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Ask Slashdot: What Good Print Media Is Left? 285

Posted by Soulskill
from the just-the-crap-in-my-mailbox-every-day dept.
guises writes: "A recent story discussing the cover of Byte Magazine reminded me of just how much we've lost with the death of print media. The Internet isn't what took down Byte, but a lot of other really excellent publications have fallen by the wayside as a result of the shift away from the printed page. We're not quite there yet, though. There seem to still be some holdouts, so I'm asking Slashdot: what magazines (or zines, or newsletters, or newspapers) are still hanging around that are worth subscribing to?"
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Ask Slashdot: What Good Print Media Is Left?

Comments Filter:
  • by jmd (14060) on Wednesday April 16, 2014 @04:39PM (#46773953)

    funnytimes.com

    All I need.

  • National Geographic (Score:3, Interesting)

    by Anonymous Coward on Wednesday April 16, 2014 @04:43PM (#46773985)

    Very good photography, good enough writing.

  • Your local newspaper (Score:2, Interesting)

    by Anonymous Coward on Wednesday April 16, 2014 @04:44PM (#46774007)

    Nowhere else will you find detailed reporting regarding events and issues that may actually impact your life. Some have said that social media will kill local newspapers but I find that real news is still better covered by a reporter than by hearsay on my Facebook wall. Local reporters work hard to produce a paper every day (or every week, depending on your community), the least we can do is subscribe to their publication to help foot the bill of good reporting.

  • Paecon (Score:2, Interesting)

    by blahplusplus (757119) on Wednesday April 16, 2014 @04:48PM (#46774047)

    You won't get the US centric perspective that you get from the economist.

    http://www.paecon.net/ [paecon.net]

  • by SocialEngineer (673690) <invertedpanda AT gmail DOT com> on Wednesday April 16, 2014 @04:52PM (#46774089) Homepage

    Disclaimer: I've worked for 2 newspapers, and currently work for a media company (in the online division).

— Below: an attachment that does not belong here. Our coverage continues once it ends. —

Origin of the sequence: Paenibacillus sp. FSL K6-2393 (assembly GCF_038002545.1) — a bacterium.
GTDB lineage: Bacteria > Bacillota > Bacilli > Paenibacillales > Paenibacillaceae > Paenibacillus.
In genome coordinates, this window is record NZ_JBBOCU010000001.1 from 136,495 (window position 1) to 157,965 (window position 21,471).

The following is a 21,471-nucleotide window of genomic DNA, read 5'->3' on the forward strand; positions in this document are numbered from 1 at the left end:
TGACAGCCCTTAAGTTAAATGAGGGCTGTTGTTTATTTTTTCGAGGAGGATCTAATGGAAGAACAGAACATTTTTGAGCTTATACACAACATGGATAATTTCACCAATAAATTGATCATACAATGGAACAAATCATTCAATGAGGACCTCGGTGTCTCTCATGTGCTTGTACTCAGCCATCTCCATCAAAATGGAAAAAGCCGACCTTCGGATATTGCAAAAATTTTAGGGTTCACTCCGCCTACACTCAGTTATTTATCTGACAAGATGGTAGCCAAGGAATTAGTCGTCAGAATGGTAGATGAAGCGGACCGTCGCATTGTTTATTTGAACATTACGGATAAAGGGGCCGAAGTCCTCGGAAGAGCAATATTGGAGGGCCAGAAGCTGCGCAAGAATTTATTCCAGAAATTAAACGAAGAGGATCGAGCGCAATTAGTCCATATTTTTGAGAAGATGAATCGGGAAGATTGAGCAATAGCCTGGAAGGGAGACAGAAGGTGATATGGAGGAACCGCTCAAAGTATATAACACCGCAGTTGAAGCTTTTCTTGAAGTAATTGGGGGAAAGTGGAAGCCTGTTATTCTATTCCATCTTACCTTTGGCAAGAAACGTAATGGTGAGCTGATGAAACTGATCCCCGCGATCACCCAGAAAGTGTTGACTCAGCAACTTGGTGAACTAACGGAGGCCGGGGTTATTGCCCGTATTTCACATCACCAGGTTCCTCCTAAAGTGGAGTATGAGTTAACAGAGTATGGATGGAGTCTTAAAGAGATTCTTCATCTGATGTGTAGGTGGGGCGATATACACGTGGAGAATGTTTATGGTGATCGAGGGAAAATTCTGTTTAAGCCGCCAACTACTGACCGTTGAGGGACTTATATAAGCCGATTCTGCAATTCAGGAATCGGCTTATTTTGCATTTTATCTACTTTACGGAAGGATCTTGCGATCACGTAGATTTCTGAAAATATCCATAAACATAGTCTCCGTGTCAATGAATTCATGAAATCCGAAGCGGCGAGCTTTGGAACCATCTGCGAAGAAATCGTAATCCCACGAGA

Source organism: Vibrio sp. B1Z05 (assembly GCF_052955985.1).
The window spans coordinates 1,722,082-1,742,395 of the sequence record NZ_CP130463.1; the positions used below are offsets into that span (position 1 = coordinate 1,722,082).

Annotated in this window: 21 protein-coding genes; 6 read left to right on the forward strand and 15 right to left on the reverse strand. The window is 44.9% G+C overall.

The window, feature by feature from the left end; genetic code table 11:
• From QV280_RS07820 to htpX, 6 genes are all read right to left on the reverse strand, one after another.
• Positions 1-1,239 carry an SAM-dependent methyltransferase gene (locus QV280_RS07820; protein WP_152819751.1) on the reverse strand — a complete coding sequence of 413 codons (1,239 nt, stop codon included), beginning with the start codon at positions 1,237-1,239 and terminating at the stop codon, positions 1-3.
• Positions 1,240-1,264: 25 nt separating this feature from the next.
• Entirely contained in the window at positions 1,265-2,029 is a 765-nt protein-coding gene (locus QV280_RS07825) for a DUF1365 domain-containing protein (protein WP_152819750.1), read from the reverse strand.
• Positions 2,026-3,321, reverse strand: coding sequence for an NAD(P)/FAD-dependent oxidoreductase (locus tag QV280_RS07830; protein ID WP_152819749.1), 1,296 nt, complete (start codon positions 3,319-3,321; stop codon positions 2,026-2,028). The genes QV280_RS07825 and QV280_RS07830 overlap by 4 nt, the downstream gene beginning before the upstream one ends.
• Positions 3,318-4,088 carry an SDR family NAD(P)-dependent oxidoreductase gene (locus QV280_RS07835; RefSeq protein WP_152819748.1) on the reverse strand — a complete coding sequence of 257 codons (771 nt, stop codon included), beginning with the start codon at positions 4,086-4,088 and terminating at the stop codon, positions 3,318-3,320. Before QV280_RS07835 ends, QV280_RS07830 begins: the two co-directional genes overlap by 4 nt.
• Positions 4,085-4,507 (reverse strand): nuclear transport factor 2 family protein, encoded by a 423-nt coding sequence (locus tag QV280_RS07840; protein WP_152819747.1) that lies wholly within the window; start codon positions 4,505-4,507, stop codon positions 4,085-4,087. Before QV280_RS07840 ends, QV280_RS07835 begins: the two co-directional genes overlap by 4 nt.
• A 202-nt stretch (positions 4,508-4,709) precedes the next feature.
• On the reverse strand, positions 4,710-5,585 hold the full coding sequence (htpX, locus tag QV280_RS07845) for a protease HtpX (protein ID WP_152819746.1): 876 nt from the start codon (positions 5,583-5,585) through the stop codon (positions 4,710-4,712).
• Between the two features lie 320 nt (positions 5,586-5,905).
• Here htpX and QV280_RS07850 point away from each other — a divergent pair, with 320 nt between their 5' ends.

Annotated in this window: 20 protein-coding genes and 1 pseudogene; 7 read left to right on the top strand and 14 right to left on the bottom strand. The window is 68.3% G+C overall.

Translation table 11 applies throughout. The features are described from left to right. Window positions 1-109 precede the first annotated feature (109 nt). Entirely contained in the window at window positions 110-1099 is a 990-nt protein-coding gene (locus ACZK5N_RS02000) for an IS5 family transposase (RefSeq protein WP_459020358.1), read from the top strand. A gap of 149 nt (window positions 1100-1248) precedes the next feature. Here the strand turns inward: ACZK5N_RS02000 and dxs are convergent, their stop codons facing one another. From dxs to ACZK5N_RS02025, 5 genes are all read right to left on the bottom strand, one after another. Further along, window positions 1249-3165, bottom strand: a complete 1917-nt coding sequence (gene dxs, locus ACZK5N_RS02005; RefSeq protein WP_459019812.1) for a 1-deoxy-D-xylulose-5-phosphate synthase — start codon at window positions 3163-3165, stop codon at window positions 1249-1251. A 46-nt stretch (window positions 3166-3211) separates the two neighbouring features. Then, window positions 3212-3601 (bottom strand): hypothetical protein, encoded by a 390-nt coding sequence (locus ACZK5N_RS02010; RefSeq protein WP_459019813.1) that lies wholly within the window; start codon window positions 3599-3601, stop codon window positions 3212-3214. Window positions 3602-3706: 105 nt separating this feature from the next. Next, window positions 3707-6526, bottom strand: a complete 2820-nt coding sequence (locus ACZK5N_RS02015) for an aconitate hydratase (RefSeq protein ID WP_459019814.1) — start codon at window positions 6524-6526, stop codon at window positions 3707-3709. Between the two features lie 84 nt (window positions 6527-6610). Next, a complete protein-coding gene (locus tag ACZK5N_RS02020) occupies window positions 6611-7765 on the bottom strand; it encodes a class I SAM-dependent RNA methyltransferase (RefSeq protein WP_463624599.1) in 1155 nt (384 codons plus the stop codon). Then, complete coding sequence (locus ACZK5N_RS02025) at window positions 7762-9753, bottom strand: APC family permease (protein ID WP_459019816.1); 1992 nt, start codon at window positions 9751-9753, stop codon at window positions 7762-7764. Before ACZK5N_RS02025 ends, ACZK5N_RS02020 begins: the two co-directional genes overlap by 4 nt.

Why? Because a local newspaper is going to cover more relevant info, with more details, than numerous other mediums. It's an at-your-leisure consumption device, too.

    I get the Sat. & Sun. local papers here. The Sat. for general weekend news, and the Sun. for big feature stories. Our paper frequently has some amazing local content; I recall a great 2 page spread on a local barbershop, and when one of the historic buildings burned down, they had almost daily coverage on the progress.

    Plus, it's great for information on important city council stuff. Our city has been having the Great Trash Debate for some time, and now it's finally coming to a close (trying to figure out if trash pickup should be privatized, or if they should increase the cost of trash stickers to cover rising costs of maintenance for the trucks).

    If you live in a major metro area, seek out the smaller hyper-local publications for your area.

  • Science Magazine (Score:2, Interesting)

    by Anonymous Coward on Wednesday April 16, 2014 @05:03PM (#46774225)

    I would classify New Scientist (http://www.newscientist.com) as an excellent subscription magazine. The quality of the printed pictures and graphs is a great addition to nice science articles.

  • I loved the ads (Score:4, Interesting)

    by NewtonsLaw (409638) on Wednesday April 16, 2014 @08:05PM (#46775725)

    Why is it that the ads in mags like Byte were a key part of the reason I bought the magazine -- but banners and online ads have become little more than annoyance and irritation?

    The old print-media ads were informative and didn't slow down my reading in anyway so I guess they were excellent "secondary" content.

    There's no way I'll patronize any site that uses full-page interstitial advertising -- yet the full-page ads in Byte and other printed mags were things I often read from start to finish.

    Is it just me or have others had the same experience?

  • The Atlantic Monthly (Score:5, Interesting)

    by davecb (6526) <davec-b@rogers.com> on Wednesday April 16, 2014 @08:18PM (#46775789) Homepage Journal
    Published "As We May Think" soon after WWII, today is "web first" and quite timely. Perhaps a bit fluffier than it once was, but still doesn't care what you think, but cares desperately that you do think.

Byte your tongue.

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